+ - NASA, French cast doubt on SpaceX reusable rocket project->

Submitted by MarkWhittington
MarkWhittington (1084047) writes "The drive by SpaceX to make the first stage of its Falcon 9 launch vehicle reusable has attracted the attention of both the media and the commercial space world. It recently tested a first stage which “soft landed” successfully in the Atlantic Ocean. However both NASA and the French space agency CNES has cast doubt that this kind of reusability could ever be made practical, according to a Monday story in Aviation Week.

SpaceX is basing its plan on the idea that its Merlin 1D engines have a lifecycle of 40, thus a Falcon 9 first stage could in theory be reused that number of times. The margins built into the rocket allow for the extra weight involved in using landing legs and the extra fuel that will be needed to execute a powered descent. These margins will still allow them to launch substantial payloads to low Earth orbit and a geo transfer orbit.

However, citing their own experience in trying to reuse engines, both NASA and the CNES have suggested that both the technical challenges and the economics mitigate against SpaceX being able to reuse all or part of their rockets. NASA found that it was not worth trying to reuse the space shuttle main engines after every flight without extensive refurbishment. The CNES studied reusing its Ariane 5 solid rocket boosters liquid fueled and reusable but soon scrapped the idea. Safety issues surrounding flyback boosters were also cites as a show stopper"

Link to Original Source

+ - Anti Virus Is Dead (But Still Makes Money) Says Symantec->

Submitted by judgecorp
judgecorp (778838) writes "Symantec says anti virus is dead but the company — the world's largest IT security firm — still makes 40 percent of its revenue there. AV now lets through around 55 percent of attacks, the company's senior vice president of information security told the Wall Street Journal. Meanwhile, other security firms including FireEye, RedSocks and Imperva are casting doubt on AV, suggesting a focus on data loss prevention might be better."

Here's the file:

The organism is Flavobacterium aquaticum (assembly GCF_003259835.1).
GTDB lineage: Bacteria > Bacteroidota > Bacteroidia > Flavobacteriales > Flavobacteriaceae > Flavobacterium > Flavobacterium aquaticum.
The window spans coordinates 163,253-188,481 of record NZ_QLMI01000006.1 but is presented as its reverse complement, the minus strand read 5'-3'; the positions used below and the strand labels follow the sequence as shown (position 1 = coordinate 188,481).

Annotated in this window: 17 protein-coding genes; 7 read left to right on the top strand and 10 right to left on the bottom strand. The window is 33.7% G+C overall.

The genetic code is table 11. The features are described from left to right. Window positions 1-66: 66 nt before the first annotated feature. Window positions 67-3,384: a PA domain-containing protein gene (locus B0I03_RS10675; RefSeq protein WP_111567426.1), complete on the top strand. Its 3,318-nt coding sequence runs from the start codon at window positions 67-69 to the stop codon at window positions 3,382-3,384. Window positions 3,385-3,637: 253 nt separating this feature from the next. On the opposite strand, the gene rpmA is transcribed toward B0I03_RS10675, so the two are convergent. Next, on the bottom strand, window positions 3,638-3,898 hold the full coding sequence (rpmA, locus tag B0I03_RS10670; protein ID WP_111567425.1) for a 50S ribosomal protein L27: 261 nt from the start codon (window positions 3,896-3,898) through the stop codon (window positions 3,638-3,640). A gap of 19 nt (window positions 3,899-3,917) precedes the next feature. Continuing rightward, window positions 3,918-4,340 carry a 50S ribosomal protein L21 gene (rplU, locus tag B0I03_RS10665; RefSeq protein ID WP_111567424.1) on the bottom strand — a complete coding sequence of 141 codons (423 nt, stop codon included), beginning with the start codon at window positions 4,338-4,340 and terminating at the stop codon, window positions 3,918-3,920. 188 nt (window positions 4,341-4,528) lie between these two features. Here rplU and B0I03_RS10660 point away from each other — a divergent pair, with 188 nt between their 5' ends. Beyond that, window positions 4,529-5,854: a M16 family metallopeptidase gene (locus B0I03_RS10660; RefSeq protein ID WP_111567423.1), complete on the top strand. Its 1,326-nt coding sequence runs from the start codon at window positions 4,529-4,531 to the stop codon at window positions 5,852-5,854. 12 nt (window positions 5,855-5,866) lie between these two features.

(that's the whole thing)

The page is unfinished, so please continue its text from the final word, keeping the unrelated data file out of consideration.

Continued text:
Link to Original Source

Comment: Re:DOF (Score 4, Informative) 201

A whole lot of hogwash in here - wrong units, dimensionally inconsistent equations, plain ridiculous or missing assumptions but still the post gets modded as insightful just because it *sounds* insightful.

- Larger pixels improve dynamic range. DR is defined as max signal before pixel saturation, divided by noise. Noise is limited by shot noise and electronics so does not scale with pixel size. Larger pixels have more signal range. So DR is higher.
- You calculate DR as if there is only one electron noise. Try several magnitudes higher noise! I am not sure DR is what you think it is.
- QE for most sensors is between 20% and 50%. 10% is nonsense.
- ISOCELL improves color rendition, it has nothing to do with sensitivity.

Following from Samsung should help -

According to Samsung, the ISOCELL sensor design achieves better image quality than is normally possible from the very small CMOS sensors used in smartphones and tablets. ISOCELL uses a backside-illuminated (BSI) photodiode that is unique compared to past designs thanks to its integrated barriers between the individual pixels. Compared to conventional BSI sensors, this reduces electrical crosstalk by about 30 percent. Crosstalk - the bleeding of photons and photoelectrons between neighboring pixels - has been a disadvantage of traditional BSI sensor design, one that can reduce image sharpness and color accuracy because light intended for one particular pixel spreads to its neighbors.